From the cursor calculated out in A2, we can know the account and months in which the transaction occurred, actually, only the first record of each grouped subset is taken. Note that this is just a cursor, we also need to use the fetch() to actually calculate and fetch the data. There will be many examples like this below, the only thing we need to do is to get the cursor because the result set may be too large to be taken out completely. After getting the cursor, we can do further calculation or save the result set as a file.
The operation for taking the grouped subset is relatively common, SPL provides the options:
The group@1()will do the same thing as above, but will not firstly generate the grouped subset. In this way, the memory consumption will be less, and it can also suit to the situation where the grouped subset is sometimes large (but it is usually a small grouping under this situation).
In fact, group@1()can be understood as DISTINCT whose effect is basically the same with that of id() function. When the data is in order, DISTINCT can be performed efficiently, while when the data is out of order, DISTINCT is as complex as grouping.
Let’s take the above account transaction table again as an example, we now want to add a monthly cumulative amount information for each record, i.e., the cumulative transaction amount of the account in a month after this transaction is completed, and then filter out the transaction (including date) when the cumulative transaction amount of each account exceeds 100 for the first time every month.
This information can be calculated after reading the grouped subset:
This kind of cumulative calculation can be performed using the iteration function for detailed data. The iteration function here still has the aforementioned characteristics: there is an initial calculation result, and the traversed members are used to calculate new result each time. Unlike the aggregation function that only returns the final result, the iteration function will return the current calculation result every time when detailed data is involved. Consequently, the monthly cumulative amount as of each transaction can be calculated out in the field added for the derive function in A2.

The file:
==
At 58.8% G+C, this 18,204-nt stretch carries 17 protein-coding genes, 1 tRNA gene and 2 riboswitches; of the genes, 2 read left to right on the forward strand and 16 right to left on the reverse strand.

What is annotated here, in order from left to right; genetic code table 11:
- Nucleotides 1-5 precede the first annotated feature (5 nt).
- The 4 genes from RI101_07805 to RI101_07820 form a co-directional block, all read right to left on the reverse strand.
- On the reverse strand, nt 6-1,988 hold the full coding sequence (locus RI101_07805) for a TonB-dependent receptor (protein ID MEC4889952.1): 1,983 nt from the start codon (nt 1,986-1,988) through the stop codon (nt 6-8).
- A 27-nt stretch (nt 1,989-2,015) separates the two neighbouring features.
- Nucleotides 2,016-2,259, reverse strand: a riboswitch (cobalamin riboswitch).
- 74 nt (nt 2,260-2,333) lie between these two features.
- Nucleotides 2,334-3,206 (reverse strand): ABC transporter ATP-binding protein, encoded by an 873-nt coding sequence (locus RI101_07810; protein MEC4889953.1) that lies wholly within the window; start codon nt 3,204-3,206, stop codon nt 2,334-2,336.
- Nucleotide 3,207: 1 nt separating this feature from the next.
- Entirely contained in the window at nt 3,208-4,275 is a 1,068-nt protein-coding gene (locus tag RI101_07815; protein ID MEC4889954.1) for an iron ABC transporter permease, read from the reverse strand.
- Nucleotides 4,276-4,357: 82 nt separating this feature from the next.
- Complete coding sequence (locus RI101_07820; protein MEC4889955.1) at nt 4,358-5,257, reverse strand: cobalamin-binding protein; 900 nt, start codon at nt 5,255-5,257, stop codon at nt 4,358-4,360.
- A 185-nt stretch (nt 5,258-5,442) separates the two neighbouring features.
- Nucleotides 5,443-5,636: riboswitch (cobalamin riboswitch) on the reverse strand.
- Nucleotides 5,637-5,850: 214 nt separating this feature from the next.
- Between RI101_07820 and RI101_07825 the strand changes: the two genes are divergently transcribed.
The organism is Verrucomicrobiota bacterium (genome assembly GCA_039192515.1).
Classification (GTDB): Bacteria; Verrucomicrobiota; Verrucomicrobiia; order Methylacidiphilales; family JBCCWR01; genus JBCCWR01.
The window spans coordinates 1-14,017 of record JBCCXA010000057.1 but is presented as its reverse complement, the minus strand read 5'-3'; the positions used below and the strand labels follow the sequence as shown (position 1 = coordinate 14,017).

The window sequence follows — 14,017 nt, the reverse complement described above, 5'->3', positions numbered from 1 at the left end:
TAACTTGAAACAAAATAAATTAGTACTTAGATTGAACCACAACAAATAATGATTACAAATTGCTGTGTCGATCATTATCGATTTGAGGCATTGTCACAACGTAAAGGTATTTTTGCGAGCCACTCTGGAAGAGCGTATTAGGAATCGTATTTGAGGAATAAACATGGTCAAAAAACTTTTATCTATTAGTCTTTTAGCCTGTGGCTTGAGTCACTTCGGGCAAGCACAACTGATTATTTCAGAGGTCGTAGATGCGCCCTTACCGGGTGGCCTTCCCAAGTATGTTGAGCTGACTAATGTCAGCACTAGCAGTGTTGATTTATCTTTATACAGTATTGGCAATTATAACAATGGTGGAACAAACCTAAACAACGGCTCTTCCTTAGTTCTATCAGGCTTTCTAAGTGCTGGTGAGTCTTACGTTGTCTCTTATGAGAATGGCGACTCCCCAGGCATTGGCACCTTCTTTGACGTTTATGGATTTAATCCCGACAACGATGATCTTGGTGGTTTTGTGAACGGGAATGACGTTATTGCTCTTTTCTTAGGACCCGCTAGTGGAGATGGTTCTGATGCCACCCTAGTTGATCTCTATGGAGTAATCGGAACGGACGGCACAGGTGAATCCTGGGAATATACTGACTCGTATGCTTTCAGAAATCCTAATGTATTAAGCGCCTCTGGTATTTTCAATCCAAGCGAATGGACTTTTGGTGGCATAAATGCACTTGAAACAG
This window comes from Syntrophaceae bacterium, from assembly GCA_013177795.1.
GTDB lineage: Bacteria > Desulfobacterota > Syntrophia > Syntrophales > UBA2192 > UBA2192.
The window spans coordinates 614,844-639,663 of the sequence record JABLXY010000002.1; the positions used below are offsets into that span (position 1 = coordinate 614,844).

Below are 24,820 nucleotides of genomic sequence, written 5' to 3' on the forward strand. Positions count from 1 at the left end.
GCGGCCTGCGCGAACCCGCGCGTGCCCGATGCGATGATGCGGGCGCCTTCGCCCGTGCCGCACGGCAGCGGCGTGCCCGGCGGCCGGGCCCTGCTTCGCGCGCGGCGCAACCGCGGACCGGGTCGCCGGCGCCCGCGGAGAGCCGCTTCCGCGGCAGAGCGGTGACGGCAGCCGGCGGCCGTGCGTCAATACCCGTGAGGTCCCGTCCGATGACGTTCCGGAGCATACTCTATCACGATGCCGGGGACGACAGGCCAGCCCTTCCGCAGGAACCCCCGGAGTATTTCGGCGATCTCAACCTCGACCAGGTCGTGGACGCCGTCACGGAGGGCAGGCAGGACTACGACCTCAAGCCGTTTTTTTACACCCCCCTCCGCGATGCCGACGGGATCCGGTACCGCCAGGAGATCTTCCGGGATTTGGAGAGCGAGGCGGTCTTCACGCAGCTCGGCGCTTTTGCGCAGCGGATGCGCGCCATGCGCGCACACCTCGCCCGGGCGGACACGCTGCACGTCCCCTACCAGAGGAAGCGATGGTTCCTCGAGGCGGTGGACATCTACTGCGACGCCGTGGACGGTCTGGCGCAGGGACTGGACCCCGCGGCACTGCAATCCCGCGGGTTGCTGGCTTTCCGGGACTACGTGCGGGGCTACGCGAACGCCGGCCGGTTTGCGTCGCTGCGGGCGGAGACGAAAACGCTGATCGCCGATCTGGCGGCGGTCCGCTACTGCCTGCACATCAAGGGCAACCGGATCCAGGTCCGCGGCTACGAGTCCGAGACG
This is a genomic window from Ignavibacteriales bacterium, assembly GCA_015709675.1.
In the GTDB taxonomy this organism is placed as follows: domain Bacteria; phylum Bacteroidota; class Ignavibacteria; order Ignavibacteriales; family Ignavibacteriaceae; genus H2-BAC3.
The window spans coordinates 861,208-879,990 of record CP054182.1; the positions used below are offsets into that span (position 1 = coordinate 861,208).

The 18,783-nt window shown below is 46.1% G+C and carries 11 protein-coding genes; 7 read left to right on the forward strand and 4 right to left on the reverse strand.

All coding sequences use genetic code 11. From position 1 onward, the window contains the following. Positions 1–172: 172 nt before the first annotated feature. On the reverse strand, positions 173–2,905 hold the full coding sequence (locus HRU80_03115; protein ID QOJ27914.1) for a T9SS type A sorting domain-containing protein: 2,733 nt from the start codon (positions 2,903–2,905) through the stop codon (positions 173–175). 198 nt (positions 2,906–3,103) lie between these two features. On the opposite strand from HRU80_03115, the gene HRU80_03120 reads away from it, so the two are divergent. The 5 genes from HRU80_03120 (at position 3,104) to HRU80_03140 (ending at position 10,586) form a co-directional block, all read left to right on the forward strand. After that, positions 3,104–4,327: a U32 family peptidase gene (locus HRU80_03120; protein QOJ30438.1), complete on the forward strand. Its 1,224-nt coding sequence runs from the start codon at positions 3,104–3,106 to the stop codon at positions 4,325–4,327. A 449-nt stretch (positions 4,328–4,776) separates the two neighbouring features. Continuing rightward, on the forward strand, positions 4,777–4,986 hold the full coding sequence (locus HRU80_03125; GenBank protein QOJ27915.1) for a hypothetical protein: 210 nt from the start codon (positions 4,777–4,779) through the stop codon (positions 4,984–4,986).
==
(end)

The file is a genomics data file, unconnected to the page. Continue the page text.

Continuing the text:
It should be noted that each piece of data, fetched by the cursor that is calculated out in A2, is a table sequence, and this table sequence needs to be filtered in A3 (take out the first record whose cumulative amount reaches the requirement), instead of filtering the cursor directly.
However, this algorithm needs to take out the grouped subset. If we change to another situation where the order table is sorted by product and date, and the requirement is changed to calculate out the date when the monthly cumulative order amount of each product exceeds 100, then the method of taking out the grouped subset in advance followed by calculating will not work because there may be many transaction records of one product and it may be a large grouped subset.
For the cumulative calculation on the ordered cursor, we can also use the grouping parameter of iteration function to achieve:
|2||=A1.derive(iterate( ~~+amount,0; prudoct,month(dt) ): mca)|
The parameter after the semicolon in the iterate()parameter is used to represent the grouped fields. When these fields (or expressions) change, SPL will restart the calculation of a new round of iteration function (re-set the calculation result as initial value and continue to iterate). During the iteration calculation, we only need to compare the previous record, without the need to firstly take out the whole grouped subset, in this way, it can either make the memory footprint less or support the large grouped subset. Moreover, since the cumulated amount field will be added to original record, the select() can be directly performed to cursor in A3.
Finally, we need to use group@1() to perform DISTINCT. What is taken out at this time is the first record of grouped subset. Although the grouping key is product and month, the taken-out record is the record before grouping, i.e., the record containing the dt field.